• Be cautious of dishes that include raw or undercooked meat, such as steak tartare or sushi.

By following these tips and being cautious of what you eat and where you eat it, you can enjoy Bali’s delicious cuisine without compromising your health.

illustrated chicken satay seller

illustrated chicken satay seller | Photo Courtesy wikimedia.org

Remember to always prioritize food safety, and if you do get sick, seek medical attention right away. With a little bit of common sense and some insider knowledge, you can have a safe and enjoyable trip to Bali.

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Safest Food to Eat in Bali

Stick to Whole Fruits and Vegetables

Whole Fruits Basket

Whole Fruits Basket | Photo Courtesy joinup.ee

When it comes to produce in Bali, it’s best to stick to whole fruits and vegetables that you can peel yourself. This will ensure that you’re not consuming any pre-chopped or packaged fruits that may have been sitting out for too long.

Bali has a rich variety of fresh fruits and vegetables, so don’t be afraid to try something new. Some of the safest options include mangosteen, rambutan, orange, snakeskin fruit, bananas, papayas, pineapples, watermelon, dragon fruit, and mangoes.

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Fresh Seafood is Usually Safe

Sumptuous Seafood Packages in Jimbaran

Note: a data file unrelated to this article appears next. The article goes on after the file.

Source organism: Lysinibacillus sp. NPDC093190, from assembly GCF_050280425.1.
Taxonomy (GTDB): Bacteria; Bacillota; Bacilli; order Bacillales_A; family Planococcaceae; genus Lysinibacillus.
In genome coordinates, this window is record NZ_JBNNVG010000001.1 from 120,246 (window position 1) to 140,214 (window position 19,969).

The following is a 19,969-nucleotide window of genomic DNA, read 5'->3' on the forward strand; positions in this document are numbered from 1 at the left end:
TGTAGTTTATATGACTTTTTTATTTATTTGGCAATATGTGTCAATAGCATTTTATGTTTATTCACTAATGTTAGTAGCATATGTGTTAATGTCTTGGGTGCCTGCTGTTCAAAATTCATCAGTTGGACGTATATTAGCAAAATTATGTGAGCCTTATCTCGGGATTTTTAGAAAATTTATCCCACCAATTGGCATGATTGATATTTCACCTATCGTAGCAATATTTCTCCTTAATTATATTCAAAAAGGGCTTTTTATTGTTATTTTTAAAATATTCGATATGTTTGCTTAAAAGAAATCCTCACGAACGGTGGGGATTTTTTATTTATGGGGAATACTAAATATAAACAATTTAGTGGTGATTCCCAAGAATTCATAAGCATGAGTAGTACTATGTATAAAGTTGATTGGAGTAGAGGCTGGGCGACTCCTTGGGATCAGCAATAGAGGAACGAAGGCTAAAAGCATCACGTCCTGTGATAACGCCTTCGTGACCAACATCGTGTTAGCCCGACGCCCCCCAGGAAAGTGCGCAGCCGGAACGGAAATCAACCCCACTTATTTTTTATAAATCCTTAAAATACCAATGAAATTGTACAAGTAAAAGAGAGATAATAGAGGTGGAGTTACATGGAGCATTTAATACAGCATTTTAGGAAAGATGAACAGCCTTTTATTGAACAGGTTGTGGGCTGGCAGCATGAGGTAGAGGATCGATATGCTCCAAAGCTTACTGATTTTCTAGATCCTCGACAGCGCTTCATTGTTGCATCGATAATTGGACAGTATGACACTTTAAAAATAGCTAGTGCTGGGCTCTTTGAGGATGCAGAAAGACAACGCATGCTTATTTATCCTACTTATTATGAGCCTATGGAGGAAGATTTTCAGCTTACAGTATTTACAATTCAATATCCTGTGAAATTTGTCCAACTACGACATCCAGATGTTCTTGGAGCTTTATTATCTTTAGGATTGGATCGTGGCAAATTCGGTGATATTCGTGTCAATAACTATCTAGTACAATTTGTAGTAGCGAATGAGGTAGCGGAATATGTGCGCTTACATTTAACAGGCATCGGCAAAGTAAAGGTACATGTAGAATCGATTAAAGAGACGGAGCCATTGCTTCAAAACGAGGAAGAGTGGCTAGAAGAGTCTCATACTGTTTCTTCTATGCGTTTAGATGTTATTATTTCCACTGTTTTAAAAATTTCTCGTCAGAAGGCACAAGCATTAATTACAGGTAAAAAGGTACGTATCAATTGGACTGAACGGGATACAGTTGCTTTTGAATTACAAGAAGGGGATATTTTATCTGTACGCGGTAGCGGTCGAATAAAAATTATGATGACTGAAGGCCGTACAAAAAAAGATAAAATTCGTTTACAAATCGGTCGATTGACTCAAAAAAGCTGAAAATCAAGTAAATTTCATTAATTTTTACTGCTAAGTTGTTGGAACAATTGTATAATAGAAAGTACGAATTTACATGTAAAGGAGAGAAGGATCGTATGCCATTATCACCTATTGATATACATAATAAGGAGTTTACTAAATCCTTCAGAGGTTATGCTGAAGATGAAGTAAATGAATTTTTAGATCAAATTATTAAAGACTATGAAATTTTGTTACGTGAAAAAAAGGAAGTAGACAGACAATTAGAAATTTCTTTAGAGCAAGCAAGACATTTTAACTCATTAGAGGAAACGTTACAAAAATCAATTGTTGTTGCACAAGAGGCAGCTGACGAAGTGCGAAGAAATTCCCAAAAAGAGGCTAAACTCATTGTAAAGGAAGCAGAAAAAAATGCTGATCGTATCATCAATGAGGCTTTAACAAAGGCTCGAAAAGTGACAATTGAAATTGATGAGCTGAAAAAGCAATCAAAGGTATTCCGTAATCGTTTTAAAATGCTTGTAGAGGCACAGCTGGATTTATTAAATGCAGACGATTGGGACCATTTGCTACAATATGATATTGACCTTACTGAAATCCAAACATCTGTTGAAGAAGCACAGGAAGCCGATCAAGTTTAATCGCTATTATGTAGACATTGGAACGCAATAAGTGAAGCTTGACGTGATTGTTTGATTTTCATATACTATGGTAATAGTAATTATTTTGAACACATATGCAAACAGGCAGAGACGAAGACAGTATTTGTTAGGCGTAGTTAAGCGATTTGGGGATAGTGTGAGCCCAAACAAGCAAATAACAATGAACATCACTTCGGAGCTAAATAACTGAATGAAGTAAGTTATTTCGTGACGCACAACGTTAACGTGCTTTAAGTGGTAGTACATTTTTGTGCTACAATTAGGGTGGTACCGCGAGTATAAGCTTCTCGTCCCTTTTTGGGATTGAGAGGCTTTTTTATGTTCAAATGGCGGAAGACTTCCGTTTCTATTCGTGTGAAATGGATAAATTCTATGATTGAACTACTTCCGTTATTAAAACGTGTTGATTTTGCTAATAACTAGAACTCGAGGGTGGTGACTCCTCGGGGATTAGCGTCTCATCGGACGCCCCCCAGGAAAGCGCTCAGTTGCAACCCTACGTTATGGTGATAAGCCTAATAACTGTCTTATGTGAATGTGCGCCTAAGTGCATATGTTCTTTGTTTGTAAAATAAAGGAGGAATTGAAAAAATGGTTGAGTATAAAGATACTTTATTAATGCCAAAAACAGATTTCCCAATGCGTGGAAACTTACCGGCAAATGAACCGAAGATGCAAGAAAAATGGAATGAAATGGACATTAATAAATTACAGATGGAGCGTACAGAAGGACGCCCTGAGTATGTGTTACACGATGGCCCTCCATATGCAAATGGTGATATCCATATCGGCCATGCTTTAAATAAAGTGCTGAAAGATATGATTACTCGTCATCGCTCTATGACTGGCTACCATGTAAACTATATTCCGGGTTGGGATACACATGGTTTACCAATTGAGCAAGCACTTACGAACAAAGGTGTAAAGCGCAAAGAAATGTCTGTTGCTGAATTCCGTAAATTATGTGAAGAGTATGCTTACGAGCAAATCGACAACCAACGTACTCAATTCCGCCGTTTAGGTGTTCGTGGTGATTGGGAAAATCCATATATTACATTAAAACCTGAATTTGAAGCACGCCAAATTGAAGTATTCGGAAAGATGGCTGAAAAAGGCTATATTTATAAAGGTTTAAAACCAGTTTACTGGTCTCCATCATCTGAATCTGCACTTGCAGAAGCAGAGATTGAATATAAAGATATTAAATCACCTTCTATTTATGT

Sumptuous Seafood Packages in Jimbaran| Photo Courtesy jimbaranbayrestaurant.com

Because Bali is on the coast, fresh seafood is easy to find and is usually safe to eat. However, it’s important to be cautious of where you order seafood from. Stick to reputable restaurants and cafes that have good reviews and a clean appearance.

If you’re not sure about the safety of a particular seafood dish, it’s better to err on the side of caution and avoid it.

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Grilled and Stir-Fried Dishes

Grilled and stir-fried dishes are usually a safe bet in Bali, as they are cooked at high temperatures and tend to be free of sauces or toppings that may be questionable. Look for dishes that are cooked fresh to order, and be sure to ask about any unfamiliar ingredients before ordering.

Indonesian-Style Soups

Indonesian-style soups such as soto ayam (chicken soup) or sayur asem (clear soup) are usually safe to eat in Bali, as they are cooked at high temperatures and contain plenty of vegetables and spices. Be careful of soups with raw or undercooked ingredients, and only eat at places with good reputations.

Fresh Whole Young Coconut

Man Selling Young Coconut in Ubud

Man Selling Young Coconut in Ubud | Photo Courtesy i-discoverasia.com